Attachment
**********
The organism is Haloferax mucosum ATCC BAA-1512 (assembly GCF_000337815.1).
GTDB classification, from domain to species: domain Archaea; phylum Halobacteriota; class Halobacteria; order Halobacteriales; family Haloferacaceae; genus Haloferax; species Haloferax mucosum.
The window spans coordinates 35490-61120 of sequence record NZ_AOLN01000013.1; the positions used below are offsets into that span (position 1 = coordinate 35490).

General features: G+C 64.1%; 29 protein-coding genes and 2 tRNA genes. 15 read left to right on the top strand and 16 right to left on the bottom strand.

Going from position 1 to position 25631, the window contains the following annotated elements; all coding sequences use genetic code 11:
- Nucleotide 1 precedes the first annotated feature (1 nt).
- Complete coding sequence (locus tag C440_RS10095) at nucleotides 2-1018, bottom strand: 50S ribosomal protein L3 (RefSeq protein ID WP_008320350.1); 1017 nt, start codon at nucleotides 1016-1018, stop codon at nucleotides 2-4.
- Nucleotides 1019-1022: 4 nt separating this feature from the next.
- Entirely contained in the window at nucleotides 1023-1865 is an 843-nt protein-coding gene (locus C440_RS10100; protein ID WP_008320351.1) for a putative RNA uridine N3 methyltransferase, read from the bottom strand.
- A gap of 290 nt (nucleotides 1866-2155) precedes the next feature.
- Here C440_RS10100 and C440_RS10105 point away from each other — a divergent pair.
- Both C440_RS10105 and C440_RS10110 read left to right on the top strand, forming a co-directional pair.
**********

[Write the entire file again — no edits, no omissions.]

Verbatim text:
The organism is Haloferax mucosum ATCC BAA-1512 (assembly GCF_000337815.1).
GTDB classification, from domain to species: domain Archaea; phylum Halobacteriota; class Halobacteria; order Halobacteriales; family Haloferacaceae; genus Haloferax; species Haloferax mucosum.
The window spans coordinates 35490-61120 of sequence record NZ_AOLN01000013.1; the positions used below are offsets into that span (position 1 = coordinate 35490).

General features: G+C 64.1%; 29 protein-coding genes and 2 tRNA genes. 15 read left to right on the top strand and 16 right to left on the bottom strand.

Going from position 1 to position 25631, the window contains the following annotated elements; all coding sequences use genetic code 11:
- Nucleotide 1 precedes the first annotated feature (1 nt).
- Complete coding sequence (locus tag C440_RS10095) at nucleotides 2-1018, bottom strand: 50S ribosomal protein L3 (RefSeq protein ID WP_008320350.1); 1017 nt, start codon at nucleotides 1016-1018, stop codon at nucleotides 2-4.
- Nucleotides 1019-1022: 4 nt separating this feature from the next.
- Entirely contained in the window at nucleotides 1023-1865 is an 843-nt protein-coding gene (locus C440_RS10100; protein ID WP_008320351.1) for a putative RNA uridine N3 methyltransferase, read from the bottom strand.
- A gap of 290 nt (nucleotides 1866-2155) precedes the next feature.
- Here C440_RS10100 and C440_RS10105 point away from each other — a divergent pair.
- Both C440_RS10105 and C440_RS10110 read left to right on the top strand, forming a co-directional pair.